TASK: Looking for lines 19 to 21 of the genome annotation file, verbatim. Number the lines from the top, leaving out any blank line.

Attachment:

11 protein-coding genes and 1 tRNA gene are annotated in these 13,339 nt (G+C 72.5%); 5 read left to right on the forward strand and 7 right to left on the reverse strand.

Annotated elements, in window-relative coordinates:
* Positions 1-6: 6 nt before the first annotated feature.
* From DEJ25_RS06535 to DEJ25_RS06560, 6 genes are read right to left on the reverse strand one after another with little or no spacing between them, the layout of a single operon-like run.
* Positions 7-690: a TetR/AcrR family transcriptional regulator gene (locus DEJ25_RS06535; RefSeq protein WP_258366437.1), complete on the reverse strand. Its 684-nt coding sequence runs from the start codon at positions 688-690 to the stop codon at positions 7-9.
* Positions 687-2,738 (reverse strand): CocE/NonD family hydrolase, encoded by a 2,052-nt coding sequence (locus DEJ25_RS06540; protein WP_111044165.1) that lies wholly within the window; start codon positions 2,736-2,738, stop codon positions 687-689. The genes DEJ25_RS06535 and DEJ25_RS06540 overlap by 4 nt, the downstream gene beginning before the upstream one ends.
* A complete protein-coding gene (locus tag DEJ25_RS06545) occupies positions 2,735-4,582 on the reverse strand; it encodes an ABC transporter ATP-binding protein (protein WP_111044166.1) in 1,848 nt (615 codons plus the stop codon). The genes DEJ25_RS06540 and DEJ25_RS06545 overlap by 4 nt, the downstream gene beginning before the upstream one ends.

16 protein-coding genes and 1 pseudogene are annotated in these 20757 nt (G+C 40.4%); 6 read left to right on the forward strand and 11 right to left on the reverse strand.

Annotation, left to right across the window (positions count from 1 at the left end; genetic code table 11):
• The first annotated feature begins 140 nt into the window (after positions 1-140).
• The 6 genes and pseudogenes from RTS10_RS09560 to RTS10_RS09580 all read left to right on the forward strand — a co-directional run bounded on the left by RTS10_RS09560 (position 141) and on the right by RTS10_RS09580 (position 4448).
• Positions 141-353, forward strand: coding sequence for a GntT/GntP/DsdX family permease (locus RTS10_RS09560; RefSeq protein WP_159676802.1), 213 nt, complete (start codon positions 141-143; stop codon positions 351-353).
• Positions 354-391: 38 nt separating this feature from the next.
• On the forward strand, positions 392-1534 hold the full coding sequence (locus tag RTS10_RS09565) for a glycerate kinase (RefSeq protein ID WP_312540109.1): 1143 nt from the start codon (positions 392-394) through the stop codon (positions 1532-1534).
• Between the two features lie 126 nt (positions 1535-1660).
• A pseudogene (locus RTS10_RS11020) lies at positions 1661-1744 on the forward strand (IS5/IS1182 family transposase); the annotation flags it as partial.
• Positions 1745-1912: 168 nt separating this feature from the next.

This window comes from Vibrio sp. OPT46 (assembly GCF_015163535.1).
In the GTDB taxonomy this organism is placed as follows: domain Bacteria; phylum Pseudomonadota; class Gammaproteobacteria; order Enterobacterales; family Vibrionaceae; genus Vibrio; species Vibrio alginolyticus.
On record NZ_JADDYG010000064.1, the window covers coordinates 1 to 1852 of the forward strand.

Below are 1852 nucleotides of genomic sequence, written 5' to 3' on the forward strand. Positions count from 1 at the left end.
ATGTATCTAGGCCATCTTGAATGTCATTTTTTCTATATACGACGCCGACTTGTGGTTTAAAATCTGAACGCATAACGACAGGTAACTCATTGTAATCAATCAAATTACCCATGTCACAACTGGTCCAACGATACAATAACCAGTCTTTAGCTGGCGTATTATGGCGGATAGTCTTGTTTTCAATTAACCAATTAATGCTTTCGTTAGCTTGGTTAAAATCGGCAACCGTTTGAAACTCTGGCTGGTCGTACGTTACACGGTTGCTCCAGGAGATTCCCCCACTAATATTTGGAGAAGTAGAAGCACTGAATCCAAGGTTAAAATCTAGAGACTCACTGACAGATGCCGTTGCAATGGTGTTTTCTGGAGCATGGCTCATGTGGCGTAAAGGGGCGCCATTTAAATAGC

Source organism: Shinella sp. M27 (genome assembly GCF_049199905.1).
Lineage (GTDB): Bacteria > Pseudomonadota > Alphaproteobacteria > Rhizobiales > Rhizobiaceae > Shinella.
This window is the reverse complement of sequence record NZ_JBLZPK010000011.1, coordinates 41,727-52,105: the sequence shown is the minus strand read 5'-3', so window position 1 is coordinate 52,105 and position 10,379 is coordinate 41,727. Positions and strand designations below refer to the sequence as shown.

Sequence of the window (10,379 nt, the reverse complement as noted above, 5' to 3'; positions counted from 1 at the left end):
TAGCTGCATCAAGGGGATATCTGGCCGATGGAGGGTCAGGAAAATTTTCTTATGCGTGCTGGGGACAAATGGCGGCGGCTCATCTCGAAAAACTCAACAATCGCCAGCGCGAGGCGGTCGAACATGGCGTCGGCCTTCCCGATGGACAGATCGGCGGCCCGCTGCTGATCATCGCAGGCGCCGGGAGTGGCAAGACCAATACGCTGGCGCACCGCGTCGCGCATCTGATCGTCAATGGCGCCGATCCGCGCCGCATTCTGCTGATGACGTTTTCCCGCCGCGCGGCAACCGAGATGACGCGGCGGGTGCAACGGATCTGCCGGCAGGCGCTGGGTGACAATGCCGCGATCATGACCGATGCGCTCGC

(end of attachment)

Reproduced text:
In the GTDB taxonomy this organism is placed as follows: domain Bacteria; phylum Pseudomonadota; class Gammaproteobacteria; order Enterobacterales; family Vibrionaceae; genus Vibrio; species Vibrio alginolyticus.
On record NZ_JADDYG010000064.1, the window covers coordinates 1 to 1852 of the forward strand.

Below are 1852 nucleotides of genomic sequence, written 5' to 3' on the forward strand. Positions count from 1 at the left end.